The children of Israel had just crossed into the promised land. Their first Canaanite foe was before them, the great city of Jericho. What wonderful strategy would be used to defeat this formidable foe and to show the predominance of the Israelites? For six days, the men of war would march around the city, one time each day. And then, on the seventh day, they would march around it seven times, and then at the blast of a horn, they would all shout! And so Jericho would fall (Joshua 6).
If there was any objection on the part of the Israelites, we are not privy to it. Imagine the people of Jericho, having sealed up the city tight, fearing the coming of Israel. They had heard God had given them victory over the kings on the East side of the Jordan; they heard of the plagues in the land of Egypt; they were afraid! I am curious whether the men of Jericho began to laugh and taunt when day 3 or 4 came along.
How wonderful that the people of Israel had faith to follow God’s plan to the end. Had they stopped on day 5 or 6, Jericho would not have fallen. Had they stopped on lap 5 or 6 on day 7, they city would have stood firm. But when they did what God said to do, regardless how strange it sounded, Jericho fell!
Wash In The Jordan
Naaman, the commander of the Syrian army was afflicted with leprosy. He went to Elisha, the prophet of God, expecting a great cure. Instead, a servant met him with simple instructions, “Go and wash in the Jordan seven times, and your flesh shall be restored to you, and you shall be clean” (1 Kings 5:10). Naaman went away in a rage, disgusted and disappointed. He expected something great, not to be told to go dip in the murky waters of the Jordan River. Foolishness!!
Fortunate for Naaman, his servants convinced him to do as he was commanded. Such a simple act, why not obey? He dipped in the Jordan, and was made clean after the seventh time, just as the prophet’s servant had said.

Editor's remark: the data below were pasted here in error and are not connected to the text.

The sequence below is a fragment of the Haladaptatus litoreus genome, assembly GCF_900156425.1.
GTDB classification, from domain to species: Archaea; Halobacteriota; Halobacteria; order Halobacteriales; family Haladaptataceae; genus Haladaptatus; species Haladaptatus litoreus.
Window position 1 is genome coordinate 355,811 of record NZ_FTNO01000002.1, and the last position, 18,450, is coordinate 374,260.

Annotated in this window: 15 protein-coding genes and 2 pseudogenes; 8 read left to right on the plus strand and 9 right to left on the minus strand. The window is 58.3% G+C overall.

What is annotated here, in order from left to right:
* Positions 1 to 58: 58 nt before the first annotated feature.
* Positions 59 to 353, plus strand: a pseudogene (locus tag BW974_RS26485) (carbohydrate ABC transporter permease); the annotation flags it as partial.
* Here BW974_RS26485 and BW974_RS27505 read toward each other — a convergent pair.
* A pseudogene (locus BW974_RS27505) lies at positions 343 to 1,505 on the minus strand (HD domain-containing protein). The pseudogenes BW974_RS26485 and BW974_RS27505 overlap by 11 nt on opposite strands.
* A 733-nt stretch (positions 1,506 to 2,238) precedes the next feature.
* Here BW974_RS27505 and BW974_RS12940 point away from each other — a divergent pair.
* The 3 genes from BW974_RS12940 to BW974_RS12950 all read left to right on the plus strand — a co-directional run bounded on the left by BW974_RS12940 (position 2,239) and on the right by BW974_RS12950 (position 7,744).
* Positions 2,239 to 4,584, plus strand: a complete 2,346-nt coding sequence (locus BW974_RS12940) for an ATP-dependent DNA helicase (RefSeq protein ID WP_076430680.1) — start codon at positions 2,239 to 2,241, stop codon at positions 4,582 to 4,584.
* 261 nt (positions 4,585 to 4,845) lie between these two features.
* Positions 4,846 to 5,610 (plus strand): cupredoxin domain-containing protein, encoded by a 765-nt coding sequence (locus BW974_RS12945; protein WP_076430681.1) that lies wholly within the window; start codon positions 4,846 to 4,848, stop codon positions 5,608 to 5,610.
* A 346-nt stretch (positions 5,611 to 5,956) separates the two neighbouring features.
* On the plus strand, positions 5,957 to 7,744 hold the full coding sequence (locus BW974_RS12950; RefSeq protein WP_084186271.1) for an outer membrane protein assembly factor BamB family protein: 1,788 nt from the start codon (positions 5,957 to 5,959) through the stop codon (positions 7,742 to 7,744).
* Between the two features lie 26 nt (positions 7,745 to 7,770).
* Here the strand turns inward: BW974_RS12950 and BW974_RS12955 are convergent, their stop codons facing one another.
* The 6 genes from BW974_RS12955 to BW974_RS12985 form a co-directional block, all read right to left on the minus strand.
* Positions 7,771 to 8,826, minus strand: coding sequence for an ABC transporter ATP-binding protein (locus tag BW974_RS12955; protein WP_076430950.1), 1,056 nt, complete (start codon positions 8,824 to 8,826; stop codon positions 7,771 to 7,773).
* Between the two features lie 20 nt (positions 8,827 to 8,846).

Necessity of Baptism
Being convicted of their sin, the men of Jerusalem inquired, “Men and brethren, what shall we do?” (Acts 2:37). Hear Peter’s response, “Repent, and let every one of you be baptized in the name of Jesus Christ for the remission of sins, and you shall receive the gift of the Holy Spirit’ (v 38). Why is it that so many, especially those who are religious, who claim to believe God’s word, scoff at the necessity of baptism?
Naaman was commanded to dip seven times in the Jordan River to rid his physical body of leprosy. Had he not done so, he’d have died a leper. We have been commanded to be baptized, not seven times—just once; not in the Jordan River, but any place where there is sufficient water (John 3:23; Acts 8:36-38). If we will do so, the result will be the “remission of sins”; if we will not, we will remain in our sins.
“Ah, so you believe your saved by water,” some will scoff. No, I believe we are saved by the Lord. Was Naaman’s body made whole by the waters of the Jordan Hardly. He was cured of leprosy because he obeyed the word of God. When one is baptized, it is not the water which affects the saving of the soul, but the obedience to the will of God. There are an infinite number of things the Lord could have commanded to result in the remission of sins; the Scriptures reveal that He commanded us to be baptized. Which is the Lord’s command to you, foolishness or the power of God?